HP, while understandably initially reluctant to agree to my initial request (demand might be a better term) for satisfaction, kept a healthy dialogue going on it until we reached an agreeable solution. My request was that they come on site and replace all of the potentially defective parts on all of our machines, whether they had exhibited this problem or not. I knew that the program could not brook such a high failure rate and I was unwilling to risk another year with it. Especially not at this point, as we are now putting machines in the hands of all faculty, many of whom are much more tentative about this whole Tablet PC business than the students are.

I say that HP's initial reaction is understandable, because this is costing them a lot of money. So far, in any given day, a tech has been able to deal with about 7 machines. We have around 80. This is 11 days of a technician, sitting at our site doing nothing else. Each machine has expensive components to be replaced. HP is eating all of these costs. Not many companies would willingly bear all these costs, especially since we aren't ever going to be buying thousands of computers. At peak, we'll probably have slightly more than 300 at any given time.

But this has served to affirm for me that they stand behind their products and that they are committed to the Tablet PC. (In fact, I have enough confidence in them as a company that we are going to replace our Dell servers with HP.)

These are the kind of partners that I want to do business with. They work with and for me, even when they don't always stand to profit in a given instance. By these actions, they will be contributing to the success of our program in real, tangible ways.

As a last aside, some might argue that a problem affecting so many machines should make us look elsewhere, but I don't agree. The TC1100 is a bold and innovative design, unique among Tablet PCs. As if manufacturing problems didn't happen often enough anyway, this model had some new issues to worry about because of its unique design. The machines have been rock-solid otherwise. This particular problem has been fixed in newer systems and I am confident that we won't see issues like that again this year.

1 comment:

  1. Mark, I couldn't agree with you more. Having a vendor who can be considered a partner at least makes your life easier and can certainly be a factor in the success of any one-to-one computing program.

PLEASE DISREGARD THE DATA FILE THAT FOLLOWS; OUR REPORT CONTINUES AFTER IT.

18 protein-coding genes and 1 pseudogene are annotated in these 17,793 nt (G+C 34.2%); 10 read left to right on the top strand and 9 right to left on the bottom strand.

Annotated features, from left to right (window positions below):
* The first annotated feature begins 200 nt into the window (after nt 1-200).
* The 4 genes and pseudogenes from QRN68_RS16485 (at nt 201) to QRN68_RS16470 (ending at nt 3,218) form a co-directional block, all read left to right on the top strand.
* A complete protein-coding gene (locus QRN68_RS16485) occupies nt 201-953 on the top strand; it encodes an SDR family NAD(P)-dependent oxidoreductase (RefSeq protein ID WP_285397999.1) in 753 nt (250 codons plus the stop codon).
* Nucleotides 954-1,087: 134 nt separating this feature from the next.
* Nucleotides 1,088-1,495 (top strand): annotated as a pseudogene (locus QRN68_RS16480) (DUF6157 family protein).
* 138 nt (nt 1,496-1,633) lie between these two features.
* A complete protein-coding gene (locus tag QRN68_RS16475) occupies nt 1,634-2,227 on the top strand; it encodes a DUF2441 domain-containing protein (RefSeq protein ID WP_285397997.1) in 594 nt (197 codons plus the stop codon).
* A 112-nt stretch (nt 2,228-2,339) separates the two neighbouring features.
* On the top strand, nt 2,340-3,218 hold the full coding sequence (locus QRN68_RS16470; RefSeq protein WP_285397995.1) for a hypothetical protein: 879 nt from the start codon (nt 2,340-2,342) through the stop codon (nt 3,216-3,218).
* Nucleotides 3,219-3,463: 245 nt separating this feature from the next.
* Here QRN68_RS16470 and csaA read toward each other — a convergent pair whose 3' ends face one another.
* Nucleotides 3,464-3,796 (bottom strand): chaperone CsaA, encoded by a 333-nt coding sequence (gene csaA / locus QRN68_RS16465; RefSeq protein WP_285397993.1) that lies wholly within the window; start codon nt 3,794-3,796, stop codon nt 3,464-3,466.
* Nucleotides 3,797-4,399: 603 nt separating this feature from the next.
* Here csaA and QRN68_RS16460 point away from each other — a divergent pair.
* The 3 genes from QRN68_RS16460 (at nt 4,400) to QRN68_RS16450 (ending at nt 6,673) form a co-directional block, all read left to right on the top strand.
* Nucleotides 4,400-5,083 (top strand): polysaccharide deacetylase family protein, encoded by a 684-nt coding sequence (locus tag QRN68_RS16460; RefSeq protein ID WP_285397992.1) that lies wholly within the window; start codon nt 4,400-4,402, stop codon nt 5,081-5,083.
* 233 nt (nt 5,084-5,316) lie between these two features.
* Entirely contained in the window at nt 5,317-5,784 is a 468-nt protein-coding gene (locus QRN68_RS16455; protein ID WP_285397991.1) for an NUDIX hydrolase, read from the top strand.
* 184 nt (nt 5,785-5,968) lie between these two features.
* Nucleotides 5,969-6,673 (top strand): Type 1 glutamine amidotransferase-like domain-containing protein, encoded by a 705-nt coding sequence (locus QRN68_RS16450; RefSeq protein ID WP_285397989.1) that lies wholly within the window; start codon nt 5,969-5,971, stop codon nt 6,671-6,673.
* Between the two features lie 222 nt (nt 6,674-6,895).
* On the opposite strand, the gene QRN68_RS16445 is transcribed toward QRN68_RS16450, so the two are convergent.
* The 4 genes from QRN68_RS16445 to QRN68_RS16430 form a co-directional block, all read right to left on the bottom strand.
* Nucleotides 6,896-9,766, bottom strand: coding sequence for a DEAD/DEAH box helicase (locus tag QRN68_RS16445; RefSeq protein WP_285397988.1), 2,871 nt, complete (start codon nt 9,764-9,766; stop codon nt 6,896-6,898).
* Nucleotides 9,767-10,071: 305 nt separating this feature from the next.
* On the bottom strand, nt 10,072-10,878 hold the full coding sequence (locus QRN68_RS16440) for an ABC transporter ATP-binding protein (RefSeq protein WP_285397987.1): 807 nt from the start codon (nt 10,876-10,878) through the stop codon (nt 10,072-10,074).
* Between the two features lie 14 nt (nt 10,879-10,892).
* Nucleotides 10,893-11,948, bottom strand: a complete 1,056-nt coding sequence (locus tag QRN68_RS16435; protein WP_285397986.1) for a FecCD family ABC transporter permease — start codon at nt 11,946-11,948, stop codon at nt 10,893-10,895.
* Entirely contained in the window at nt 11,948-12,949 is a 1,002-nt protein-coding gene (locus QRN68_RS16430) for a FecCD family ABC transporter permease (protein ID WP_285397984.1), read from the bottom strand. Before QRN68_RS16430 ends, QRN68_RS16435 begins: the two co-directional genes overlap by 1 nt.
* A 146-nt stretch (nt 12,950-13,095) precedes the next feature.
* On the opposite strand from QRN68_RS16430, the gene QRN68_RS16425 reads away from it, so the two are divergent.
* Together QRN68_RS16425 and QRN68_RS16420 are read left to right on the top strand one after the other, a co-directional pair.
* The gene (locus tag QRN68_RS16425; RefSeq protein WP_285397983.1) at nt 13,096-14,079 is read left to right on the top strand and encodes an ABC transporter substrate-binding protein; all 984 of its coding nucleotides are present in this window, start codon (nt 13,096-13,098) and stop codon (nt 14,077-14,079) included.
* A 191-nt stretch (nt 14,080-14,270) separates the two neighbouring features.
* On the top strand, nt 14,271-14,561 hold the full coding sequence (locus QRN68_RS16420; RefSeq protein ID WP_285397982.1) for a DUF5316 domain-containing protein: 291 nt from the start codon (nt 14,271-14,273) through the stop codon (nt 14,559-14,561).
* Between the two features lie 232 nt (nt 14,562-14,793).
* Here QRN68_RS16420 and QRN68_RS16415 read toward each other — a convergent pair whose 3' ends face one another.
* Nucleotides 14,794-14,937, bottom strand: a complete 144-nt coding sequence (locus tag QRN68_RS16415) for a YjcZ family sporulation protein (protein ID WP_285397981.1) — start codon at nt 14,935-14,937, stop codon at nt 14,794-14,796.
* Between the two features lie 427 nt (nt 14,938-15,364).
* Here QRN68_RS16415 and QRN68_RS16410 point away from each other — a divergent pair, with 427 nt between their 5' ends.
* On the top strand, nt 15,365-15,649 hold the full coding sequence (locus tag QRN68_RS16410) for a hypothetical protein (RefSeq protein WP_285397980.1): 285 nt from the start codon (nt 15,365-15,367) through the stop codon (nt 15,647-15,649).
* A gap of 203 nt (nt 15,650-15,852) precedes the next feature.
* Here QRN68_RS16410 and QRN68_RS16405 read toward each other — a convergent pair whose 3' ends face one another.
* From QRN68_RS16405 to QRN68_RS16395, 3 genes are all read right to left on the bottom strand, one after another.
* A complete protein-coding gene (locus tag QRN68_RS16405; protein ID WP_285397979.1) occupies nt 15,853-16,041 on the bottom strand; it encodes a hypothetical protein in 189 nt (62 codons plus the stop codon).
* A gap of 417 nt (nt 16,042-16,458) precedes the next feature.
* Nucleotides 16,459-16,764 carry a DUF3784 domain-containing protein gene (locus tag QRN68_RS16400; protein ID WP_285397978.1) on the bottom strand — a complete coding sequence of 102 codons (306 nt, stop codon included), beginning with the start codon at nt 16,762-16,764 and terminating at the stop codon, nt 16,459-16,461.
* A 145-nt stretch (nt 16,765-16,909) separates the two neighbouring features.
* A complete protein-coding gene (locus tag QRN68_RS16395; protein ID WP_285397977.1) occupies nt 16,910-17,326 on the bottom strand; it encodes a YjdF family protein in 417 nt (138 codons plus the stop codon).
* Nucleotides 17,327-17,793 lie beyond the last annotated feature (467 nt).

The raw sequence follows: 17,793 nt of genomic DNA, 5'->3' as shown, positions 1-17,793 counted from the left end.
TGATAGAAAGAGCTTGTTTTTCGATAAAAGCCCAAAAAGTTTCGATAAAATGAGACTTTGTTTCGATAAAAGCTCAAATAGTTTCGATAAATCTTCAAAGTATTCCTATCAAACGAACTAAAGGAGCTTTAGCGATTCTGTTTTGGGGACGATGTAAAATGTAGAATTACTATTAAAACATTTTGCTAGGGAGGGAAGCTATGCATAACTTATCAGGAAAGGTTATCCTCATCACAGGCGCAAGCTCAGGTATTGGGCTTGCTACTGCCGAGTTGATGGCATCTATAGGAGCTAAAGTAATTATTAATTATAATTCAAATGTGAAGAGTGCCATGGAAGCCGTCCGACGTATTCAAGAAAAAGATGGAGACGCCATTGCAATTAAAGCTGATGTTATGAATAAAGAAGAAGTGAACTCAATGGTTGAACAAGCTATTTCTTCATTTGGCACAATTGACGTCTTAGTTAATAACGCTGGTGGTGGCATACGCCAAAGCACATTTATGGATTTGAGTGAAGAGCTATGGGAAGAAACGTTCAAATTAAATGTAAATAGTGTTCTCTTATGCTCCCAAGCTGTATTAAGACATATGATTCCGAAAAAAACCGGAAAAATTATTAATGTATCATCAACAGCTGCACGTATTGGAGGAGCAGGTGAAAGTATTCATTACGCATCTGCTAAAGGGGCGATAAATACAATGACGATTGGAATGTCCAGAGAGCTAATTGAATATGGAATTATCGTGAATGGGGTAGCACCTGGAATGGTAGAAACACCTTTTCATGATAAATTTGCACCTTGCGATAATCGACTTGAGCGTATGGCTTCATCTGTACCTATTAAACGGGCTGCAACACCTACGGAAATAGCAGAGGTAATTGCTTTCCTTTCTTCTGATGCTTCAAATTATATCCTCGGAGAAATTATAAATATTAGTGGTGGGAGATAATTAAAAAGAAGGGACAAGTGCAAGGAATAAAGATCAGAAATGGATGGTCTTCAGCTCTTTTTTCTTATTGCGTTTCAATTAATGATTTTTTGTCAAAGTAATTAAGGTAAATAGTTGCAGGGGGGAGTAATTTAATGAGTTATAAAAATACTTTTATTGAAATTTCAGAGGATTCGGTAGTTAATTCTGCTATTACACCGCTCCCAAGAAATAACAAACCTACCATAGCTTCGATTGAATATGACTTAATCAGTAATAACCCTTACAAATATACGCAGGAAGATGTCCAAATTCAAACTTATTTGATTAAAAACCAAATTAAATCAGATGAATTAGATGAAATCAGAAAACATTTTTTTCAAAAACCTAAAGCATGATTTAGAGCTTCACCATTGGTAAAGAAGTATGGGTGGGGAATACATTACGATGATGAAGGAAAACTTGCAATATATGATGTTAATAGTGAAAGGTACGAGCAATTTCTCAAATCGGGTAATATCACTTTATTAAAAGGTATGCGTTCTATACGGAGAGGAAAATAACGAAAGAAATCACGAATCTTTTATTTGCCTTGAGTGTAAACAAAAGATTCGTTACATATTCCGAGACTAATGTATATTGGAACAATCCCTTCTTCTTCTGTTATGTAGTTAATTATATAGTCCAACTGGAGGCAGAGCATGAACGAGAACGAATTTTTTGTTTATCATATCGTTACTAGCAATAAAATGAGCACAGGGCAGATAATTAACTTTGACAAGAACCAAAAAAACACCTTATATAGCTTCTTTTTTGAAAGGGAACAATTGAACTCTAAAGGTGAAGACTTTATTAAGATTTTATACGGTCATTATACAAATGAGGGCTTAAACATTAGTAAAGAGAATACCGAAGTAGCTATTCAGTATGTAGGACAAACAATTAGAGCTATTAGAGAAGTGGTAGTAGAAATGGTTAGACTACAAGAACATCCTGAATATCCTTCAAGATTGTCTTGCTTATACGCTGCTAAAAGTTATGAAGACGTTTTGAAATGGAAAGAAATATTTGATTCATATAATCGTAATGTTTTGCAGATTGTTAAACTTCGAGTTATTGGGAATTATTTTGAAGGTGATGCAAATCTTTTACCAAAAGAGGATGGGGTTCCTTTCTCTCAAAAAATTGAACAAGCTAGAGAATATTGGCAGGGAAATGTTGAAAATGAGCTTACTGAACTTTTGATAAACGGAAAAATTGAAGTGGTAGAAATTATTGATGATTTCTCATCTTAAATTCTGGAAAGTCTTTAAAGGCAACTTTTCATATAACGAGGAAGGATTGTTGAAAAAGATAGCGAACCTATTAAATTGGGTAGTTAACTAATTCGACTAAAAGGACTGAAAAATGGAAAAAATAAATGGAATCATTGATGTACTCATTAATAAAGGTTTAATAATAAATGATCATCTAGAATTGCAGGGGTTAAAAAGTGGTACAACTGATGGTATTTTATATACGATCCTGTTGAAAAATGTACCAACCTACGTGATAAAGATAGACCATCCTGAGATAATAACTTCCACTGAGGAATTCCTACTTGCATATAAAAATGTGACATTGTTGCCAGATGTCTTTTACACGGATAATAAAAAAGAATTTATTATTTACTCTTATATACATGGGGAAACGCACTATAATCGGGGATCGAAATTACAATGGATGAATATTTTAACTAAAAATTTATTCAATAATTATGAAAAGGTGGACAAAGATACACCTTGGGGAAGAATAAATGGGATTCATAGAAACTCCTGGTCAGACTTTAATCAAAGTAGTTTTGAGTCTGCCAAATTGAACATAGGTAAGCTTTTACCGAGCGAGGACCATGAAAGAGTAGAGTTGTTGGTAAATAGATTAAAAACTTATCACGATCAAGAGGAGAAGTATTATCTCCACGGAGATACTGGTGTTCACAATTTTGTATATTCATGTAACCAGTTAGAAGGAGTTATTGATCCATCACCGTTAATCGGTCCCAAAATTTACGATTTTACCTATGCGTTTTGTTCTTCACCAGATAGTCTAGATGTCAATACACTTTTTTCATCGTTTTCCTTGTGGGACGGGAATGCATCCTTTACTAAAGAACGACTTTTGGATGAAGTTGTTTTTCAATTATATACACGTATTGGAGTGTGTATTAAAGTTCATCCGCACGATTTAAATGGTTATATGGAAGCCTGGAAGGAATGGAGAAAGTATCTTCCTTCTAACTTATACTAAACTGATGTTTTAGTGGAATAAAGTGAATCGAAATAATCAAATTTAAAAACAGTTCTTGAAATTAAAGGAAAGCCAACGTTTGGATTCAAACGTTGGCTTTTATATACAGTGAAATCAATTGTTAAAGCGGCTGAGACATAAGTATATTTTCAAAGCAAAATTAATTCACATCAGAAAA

At Dwight-Englewood School where we are also embarking on a one-to-one tablet program, we have also found this in our hardware reseller, MindShift. Our contact there, John, has helped us throughout the entire process of getting our program going. He facilitated getting demo models to us for significant periods of time so we could put various manufactures' tablets actually in the hands of students for feedback toward selecting our model.

    Also, John has worked with us to make sure that we will have a technician from MindShift on-site on a regular basis to handle warranty and non-warranty repairs, which we are covering with insurance on student machines.

    While the real test will be this coming year when we've deployed five times as many tablets as we did last year (with a majority to students now as opposed to mostly faculty), I think this repair arrangement will be essential to keeping the tablets useful tools for our students and faculty. In fact, this partner relationship was so important to us that we made it pretty clear when we were talking with the tablet manufacture that it was very important that our partner MindShift be authorized to repair the machines.

    While we will may consider different tablet models and manufactures each year to get the best tablets available for our budget and needs, I suspect we will keep working with the same reseller/partner as long as the relation continues to work so well.